Ask any trucker who drives on I-10 in and out of New Orleans and they will tell you that drowsy drivers are dangerous drivers. Research shows that fatigue slows reflexes, diminishes judgment and sometimes blurs vision.
Louisiana medical patients no doubt understand there is a certain amount of risk involved in any type of medical procedure. However, doctors, nurses and other medical professionals are obligated to keep patients as safe as possible when providing care and treatment. One can imagine how horrific it would be to undergo an operation in the obvious hope of resolving a medical problem, only to suffer even more when surgical errors occur.
Substandard medical care can have tragic consequences for victims. In Louisiana and beyond, medical patients are often injured, made ill or even killed due to hospital negligence, surgical errors and other forms of inadequate care. Sadly, a family in another state experienced the latter when a young surgical assistant became a patient at the hospital where she worked.
A family outside Louisiana made a recent discovery regarding a tragedy that occurred several years ago. In 2011, their 77-year-old man underwent heart surgery, but did not survive. A local newspaper from the family's town apparently contacted the man's family with startling information that led to their wrongful death claim for surgical errors against the doctor who had operated on their loved one.
National guidelines recommending full disclosure of medical mistakes suggest that every patient has the right to know when something doesn't go as planned during surgery. Surgical errors often result in serious injuries or death in hospitals throughout the nation. Louisiana patients may be interested in the results of a recent survey that indicates the majority of participants only follow approximately five out of eight national recommendations.
Although surgeries occur in medical facilities throughout the nation on a daily basis, there is no such thing as a typical operation. In Louisiana and elsewhere, any patient undergoing a surgical procedure takes on an inherent risk. However, patients may reasonably assume that doctors, nurses and other staff members will act with caution to prevent surgical errors and other mishaps that could result in serious injuries to patients.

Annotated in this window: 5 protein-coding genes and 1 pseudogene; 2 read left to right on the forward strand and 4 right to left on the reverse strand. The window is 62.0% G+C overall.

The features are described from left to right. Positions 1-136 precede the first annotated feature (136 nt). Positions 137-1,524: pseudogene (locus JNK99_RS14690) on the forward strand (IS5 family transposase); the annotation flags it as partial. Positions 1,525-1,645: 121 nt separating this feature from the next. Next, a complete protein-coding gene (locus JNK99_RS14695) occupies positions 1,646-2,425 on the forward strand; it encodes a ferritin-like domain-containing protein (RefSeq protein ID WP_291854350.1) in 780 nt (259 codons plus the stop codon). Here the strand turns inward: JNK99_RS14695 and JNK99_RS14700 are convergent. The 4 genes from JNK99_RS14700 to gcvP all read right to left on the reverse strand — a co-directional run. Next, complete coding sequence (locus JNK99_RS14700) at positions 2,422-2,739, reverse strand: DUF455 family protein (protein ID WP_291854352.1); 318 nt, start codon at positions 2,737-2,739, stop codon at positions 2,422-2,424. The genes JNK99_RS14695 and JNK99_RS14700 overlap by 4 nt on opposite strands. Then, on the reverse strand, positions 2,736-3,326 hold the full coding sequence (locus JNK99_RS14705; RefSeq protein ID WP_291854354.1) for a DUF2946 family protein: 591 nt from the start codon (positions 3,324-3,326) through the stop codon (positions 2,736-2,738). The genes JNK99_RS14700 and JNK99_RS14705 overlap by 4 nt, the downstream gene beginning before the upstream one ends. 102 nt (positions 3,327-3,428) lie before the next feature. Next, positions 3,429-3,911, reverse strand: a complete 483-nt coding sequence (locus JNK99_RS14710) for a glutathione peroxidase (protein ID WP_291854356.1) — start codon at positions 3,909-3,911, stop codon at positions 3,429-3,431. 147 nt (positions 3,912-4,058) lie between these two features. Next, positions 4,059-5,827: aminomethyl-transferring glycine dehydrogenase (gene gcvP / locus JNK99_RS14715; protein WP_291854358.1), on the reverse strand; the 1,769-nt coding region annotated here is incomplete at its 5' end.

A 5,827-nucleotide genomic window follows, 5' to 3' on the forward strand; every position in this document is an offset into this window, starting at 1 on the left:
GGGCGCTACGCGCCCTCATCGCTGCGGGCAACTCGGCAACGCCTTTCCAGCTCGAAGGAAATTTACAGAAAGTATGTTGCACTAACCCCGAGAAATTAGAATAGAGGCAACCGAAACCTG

Medical errors including Medical Malpractice have been cited by researchers as the third leading cause of death in the United States behind heart disease and cancer. The study was performed by researchers in the Department of Surgery at Johns Hopkins School of Medicine. The researchers estimated that 250,000 fatalaties in 2013 were caused by medical mistakes. ABC World News Tonight and the CBS Evening News both reported on this study. Researchers were quoted by reporters stating that such mistakes "shouldn't happen in a sound health care system" and that "patients can only do so much" to defend themselves.
Undergoing surgery in a Louisiana hospital (or, any other hospital in the nation, for that matter) requires a certain amount of trust between patient and surgeon. Any type of surgery contains inherent risks to a patient; although, some procedures are obviously more complicated than others. Surgical errors continue to be problematic in many hospitals, causing patients to suffer serious injuries or death.
There is a certain amount of risk inherent in any type of surgical procedure. Doctors, nurses and other medical staff members are obligated to adhere to strict protocol and accepted standards in order to protect the safety of patients inasmuch as it is reasonably possible. In Louisiana and other hospitals throughout the nation, patients continue to suffer often devastating injuries due to surgical errors that in many cases could have been prevented.
A Terrebonne Parish couple who are plaintiffs in medical malpractice litigation against a Houma surgeon will get their day in court at a hearing in January before the state Supreme Court.